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In the default behaviour of Kubernetes we assign as Internal IP address to the service.And with this IP address the service will proxy and load-balance the requests to the pods.We can choose which kind of service type we need while deploying it. These service types are-
- ClusterIP- For exposing the server on cluster-internal IP address
- NodePort- For exposing the service through a static port on the node
- LoadBalancer- to expose the service using an external load-balancer
What is a Headless Service?
When there is no need of load balancing or single-service IP addresses.We create a headless service which is used for creating a service grouping. That does not allocate an IP address or forward traffic.So you can do this by explicitly setting ClusterIP to “None” in the mainfest file, which means no cluster IP is allocated.
For example, if you host MongoDB on a single pod. And you need a service definition on top of it for taking care of the pod restart.And also for acquiring a new IP address. But you don’t want any load balancing or routing. You just need the service to patch the request to the back-end pod. So then you use Headless Service since it does not have an IP.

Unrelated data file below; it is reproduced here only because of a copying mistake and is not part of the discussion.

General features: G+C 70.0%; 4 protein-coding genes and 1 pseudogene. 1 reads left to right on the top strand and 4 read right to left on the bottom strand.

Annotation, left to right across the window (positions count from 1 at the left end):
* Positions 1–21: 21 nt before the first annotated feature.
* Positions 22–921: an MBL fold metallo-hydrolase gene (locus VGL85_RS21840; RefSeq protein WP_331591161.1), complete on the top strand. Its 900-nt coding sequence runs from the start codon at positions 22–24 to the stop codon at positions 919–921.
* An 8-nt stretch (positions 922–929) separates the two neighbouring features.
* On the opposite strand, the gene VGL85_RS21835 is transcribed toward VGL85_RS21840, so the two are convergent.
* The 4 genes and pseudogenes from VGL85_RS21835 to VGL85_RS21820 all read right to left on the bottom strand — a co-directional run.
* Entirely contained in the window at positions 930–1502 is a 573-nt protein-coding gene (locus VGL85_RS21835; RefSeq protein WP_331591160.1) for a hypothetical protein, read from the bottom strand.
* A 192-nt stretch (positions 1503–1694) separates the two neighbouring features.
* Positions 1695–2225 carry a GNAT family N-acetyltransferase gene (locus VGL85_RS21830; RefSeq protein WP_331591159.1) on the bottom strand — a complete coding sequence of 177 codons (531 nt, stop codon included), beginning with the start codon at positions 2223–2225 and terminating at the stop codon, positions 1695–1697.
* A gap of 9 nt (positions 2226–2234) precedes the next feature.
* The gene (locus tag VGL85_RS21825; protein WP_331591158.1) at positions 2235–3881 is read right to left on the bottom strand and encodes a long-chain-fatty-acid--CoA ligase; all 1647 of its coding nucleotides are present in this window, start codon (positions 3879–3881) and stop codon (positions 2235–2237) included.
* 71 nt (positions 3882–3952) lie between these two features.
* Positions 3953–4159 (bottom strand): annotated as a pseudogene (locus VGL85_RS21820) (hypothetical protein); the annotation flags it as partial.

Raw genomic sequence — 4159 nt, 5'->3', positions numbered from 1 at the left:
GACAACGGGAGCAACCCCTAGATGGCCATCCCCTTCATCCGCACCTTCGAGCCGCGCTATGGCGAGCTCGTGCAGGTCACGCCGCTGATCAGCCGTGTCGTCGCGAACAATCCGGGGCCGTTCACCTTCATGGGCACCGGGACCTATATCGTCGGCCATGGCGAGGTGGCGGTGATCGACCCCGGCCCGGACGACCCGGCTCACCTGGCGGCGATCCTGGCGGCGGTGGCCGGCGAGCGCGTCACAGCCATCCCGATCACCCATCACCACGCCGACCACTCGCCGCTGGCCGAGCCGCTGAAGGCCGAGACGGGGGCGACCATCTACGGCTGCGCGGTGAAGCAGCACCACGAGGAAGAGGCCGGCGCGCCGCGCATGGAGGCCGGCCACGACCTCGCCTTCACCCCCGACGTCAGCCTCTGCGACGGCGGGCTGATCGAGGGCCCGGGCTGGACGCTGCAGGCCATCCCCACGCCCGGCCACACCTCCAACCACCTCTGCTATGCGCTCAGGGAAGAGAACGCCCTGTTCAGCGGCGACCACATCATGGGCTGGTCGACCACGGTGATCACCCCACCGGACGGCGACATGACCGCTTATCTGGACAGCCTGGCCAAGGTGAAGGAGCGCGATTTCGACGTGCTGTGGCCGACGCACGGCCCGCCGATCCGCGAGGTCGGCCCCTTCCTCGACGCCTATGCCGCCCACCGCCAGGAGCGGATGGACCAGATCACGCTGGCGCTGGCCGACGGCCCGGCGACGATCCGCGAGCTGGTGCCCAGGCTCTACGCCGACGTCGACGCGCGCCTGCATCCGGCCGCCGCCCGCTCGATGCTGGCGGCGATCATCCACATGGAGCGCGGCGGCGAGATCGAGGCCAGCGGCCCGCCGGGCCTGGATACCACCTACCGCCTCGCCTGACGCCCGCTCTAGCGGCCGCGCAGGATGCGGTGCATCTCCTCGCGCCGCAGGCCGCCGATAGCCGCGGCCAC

Kubernetes allows clients to discover pod IPs through DNS lookups. Usually, when you perform a DNS lookup for a service, the DNS server returns a single IP which is the service’s cluster IP. But if you don’t need the cluster IP for your service, you can set ClusterIP to None , then the DNS server will return the individual pod IPs instead of the service IP.Then client can connect to any of them.
Use Cases of Headless Service-
- Create Stateful service
- Deploying RabbitMQ to Kubernetes requires a stateful set for RabbitMQ cluster nodes.
- Deployment of Relational databases
Deployment manifest file:-
apiVersion: apps/v1 kind: Deployment metadata: name: app labels: app: server spec: replicas: 3 selector: matchLabels: app: web template: metadata: labels: app: web spec: containers: - name: nginx image: nginx ports: - containerPort: 80
apiVersion: v1 kind: Service metadata: name: regular-service spec: selector: app: web ports: - protocol: TCP port: 80 targetPort: 8080
apiVersion: v1 kind: Service metadata: name: headless-svc spec: clusterIP: None selector: app: web ports: - protocol: TCP port: 80 targetPort: 8080
Create all resources and run the pod
kubectl create -f deployment.yaml kubectl create -f regular-service.yaml kubectl create -f headless-service.yaml kubectl run temporary --image=radial/busyboxplus:curl -i --tty
Cleanup the used resources
kubectl delete svc regular-service kubectl delete svc headless-svc kubectl delete deployment app kubectl delete po temporary
The DNS server returns three different
IPs for the pods
With a Headless Service, clients can connect to it’s pods by connecting to the service’s DNS name. But using headless services, DNS returns the pod’s IPs and client can connect directly to the pods instead via the service proxy.